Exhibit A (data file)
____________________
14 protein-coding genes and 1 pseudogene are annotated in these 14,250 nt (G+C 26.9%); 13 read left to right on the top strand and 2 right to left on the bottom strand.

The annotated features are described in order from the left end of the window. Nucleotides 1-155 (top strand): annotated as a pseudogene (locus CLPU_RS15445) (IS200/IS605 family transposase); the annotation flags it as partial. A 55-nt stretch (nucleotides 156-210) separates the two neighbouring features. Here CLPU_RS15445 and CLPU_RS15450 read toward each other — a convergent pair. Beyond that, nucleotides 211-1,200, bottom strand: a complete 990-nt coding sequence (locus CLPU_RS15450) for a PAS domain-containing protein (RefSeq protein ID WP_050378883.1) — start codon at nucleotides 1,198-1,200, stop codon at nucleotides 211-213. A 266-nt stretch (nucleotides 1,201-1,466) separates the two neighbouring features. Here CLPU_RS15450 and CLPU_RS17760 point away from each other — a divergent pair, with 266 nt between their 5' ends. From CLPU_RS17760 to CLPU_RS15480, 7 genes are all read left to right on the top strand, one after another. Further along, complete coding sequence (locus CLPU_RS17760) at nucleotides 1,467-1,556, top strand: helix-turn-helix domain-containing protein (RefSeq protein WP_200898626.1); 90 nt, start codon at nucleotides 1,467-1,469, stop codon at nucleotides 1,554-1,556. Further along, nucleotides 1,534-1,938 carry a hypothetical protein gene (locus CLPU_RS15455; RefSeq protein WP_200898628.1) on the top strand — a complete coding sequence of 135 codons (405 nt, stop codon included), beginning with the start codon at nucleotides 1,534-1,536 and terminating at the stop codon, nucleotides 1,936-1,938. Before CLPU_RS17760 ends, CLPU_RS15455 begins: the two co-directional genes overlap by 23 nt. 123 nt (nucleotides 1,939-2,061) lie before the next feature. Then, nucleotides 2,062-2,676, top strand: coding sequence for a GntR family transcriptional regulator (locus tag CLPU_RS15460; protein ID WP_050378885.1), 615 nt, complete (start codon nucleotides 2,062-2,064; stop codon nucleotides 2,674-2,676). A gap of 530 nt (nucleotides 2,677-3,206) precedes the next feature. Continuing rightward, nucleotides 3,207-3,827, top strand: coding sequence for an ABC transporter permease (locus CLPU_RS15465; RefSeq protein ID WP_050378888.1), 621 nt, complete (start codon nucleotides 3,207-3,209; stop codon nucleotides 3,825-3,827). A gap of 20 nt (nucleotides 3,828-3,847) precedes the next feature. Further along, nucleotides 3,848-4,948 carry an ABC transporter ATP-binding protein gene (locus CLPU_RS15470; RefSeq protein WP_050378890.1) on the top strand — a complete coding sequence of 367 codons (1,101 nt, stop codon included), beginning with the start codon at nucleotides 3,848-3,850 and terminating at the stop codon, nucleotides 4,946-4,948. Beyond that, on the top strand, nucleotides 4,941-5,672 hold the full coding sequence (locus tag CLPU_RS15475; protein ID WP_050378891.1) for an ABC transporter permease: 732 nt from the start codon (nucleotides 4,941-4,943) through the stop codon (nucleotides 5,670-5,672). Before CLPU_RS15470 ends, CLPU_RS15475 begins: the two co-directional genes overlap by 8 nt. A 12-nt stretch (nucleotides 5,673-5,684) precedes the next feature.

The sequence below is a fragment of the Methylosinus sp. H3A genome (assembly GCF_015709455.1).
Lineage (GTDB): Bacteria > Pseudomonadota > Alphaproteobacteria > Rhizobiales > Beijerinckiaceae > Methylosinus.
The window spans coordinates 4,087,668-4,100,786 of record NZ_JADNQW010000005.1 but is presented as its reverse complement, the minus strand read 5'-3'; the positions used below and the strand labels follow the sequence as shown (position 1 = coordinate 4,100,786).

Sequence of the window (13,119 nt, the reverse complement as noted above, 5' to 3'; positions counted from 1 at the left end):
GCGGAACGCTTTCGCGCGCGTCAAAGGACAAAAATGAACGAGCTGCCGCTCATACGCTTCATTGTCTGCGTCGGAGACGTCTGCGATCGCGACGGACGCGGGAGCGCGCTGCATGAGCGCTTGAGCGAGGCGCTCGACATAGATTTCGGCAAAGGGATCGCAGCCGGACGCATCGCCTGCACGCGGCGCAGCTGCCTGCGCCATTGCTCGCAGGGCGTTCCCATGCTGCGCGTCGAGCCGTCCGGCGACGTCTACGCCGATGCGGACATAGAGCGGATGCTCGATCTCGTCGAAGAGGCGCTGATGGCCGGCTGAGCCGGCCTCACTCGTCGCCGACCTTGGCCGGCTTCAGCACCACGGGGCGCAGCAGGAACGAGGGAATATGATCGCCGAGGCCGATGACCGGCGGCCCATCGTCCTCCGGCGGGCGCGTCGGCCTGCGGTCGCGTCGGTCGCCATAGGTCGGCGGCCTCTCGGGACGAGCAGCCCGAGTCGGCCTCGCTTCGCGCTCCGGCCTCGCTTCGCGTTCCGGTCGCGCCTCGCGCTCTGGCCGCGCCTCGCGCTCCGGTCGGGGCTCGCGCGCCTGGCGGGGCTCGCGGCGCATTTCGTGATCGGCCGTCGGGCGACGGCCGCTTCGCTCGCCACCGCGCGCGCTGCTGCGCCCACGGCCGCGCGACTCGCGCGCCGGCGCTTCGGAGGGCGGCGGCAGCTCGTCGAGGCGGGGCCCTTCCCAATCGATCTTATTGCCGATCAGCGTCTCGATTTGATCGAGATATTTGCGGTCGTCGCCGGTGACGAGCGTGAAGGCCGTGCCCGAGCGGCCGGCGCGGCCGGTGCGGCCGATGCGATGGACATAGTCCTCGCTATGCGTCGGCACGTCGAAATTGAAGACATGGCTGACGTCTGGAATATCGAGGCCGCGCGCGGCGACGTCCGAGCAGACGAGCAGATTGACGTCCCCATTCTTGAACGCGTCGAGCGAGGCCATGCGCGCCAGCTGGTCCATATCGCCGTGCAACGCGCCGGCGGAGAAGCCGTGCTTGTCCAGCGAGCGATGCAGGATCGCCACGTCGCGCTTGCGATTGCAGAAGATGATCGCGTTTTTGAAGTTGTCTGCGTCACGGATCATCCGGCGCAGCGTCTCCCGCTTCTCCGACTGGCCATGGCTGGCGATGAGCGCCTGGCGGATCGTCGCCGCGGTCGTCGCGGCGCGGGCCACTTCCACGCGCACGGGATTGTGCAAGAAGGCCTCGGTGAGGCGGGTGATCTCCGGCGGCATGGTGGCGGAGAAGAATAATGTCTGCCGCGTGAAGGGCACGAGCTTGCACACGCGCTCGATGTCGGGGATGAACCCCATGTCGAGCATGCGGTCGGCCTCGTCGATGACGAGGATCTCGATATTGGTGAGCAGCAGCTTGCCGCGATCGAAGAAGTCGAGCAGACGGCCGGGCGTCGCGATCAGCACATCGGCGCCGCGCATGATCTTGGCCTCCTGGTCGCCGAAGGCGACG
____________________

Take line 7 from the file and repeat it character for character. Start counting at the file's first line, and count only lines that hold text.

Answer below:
GCGGAACGCTTTCGCGCGCGTCAAAGGACAAAAATGAACGAGCTGCCGCTCATACGCTTCATTGTCTGCGTCGGAGACGTCTGCGATCGCGACGGACGCGGGAGCGCGCTGCATGAGCGCTTGAGCGAGGCGCTCGACATAGATTTCGGCAAAGGGATCGCAGCCGGACGCATCGCCTGCACGCGGCGCAGCTGCCTGCGCCATTGCTCGCAGGGCGTTCCCATGCTGCGCGTCGAGCCGTCCGGCGACGTCTACGCCGATGCGGACATAGAGCGGATGCTCGATCTCGTCGAAGAGGCGCTGATGGCCGGCTGAGCCGGCCTCACTCGTCGCCGACCTTGGCCGGCTTCAGCACCACGGGGCGCAGCAGGAACGAGGGAATATGATCGCCGAGGCCGATGACCGGCGGCCCATCGTCCTCCGGCGGGCGCGTCGGCCTGCGGTCGCGTCGGTCGCCATAGGTCGGCGGCCTCTCGGGACGAGCAGCCCGAGTCGGCCTCGCTTCGCGCTCCGGCCTCGCTTCGCGTTCCGGTCGCGCCTCGCGCTCTGGCCGCGCCTCGCGCTCCGGTCGGGGCTCGCGCGCCTGGCGGGGCTCGCGGCGCATTTCGTGATCGGCCGTCGGGCGACGGCCGCTTCGCTCGCCACCGCGCGCGCTGCTGCGCCCACGGCCGCGCGACTCGCGCGCCGGCGCTTCGGAGGGCGGCGGCAGCTCGTCGAGGCGGGGCCCTTCCCAATCGATCTTATTGCCGATCAGCGTCTCGATTTGATCGAGATATTTGCGGTCGTCGCCGGTGACGAGCGTGAAGGCCGTGCCCGAGCGGCCGGCGCGGCCGGTGCGGCCGATGCGATGGACATAGTCCTCGCTATGCGTCGGCACGTCGAAATTGAAGACATGGCTGACGTCTGGAATATCGAGGCCGCGCGCGGCGACGTCCGAGCAGACGAGCAGATTGACGTCCCCATTCTTGAACGCGTCGAGCGAGGCCATGCGCGCCAGCTGGTCCATATCGCCGTGCAACGCGCCGGCGGAGAAGCCGTGCTTGTCCAGCGAGCGATGCAGGATCGCCACGTCGCGCTTGCGATTGCAGAAGATGATCGCGTTTTTGAAGTTGTCTGCGTCACGGATCATCCGGCGCAGCGTCTCCCGCTTCTCCGACTGGCCATGGCTGGCGATGAGCGCCTGGCGGATCGTCGCCGCGGTCGTCGCGGCGCGGGCCACTTCCACGCGCACGGGATTGTGCAAGAAGGCCTCGGTGAGGCGGGTGATCTCCGGCGGCATGGTGGCGGAGAAGAATAATGTCTGCCGCGTGAAGGGCACGAGCTTGCACACGCGCTCGATGTCGGGGATGAACCCCATGTCGAGCATGCGGTCGGCCTCGTCGATGACGAGGATCTCGATATTGGTGAGCAGCAGCTTGCCGCGATCGAAGAAGTCGAGCAGACGGCCGGGCGTCGCGATCAGCACATCGGCGCCGCGCATGATCTTGGCCTCCTGGTCGCCGAAGGCGACG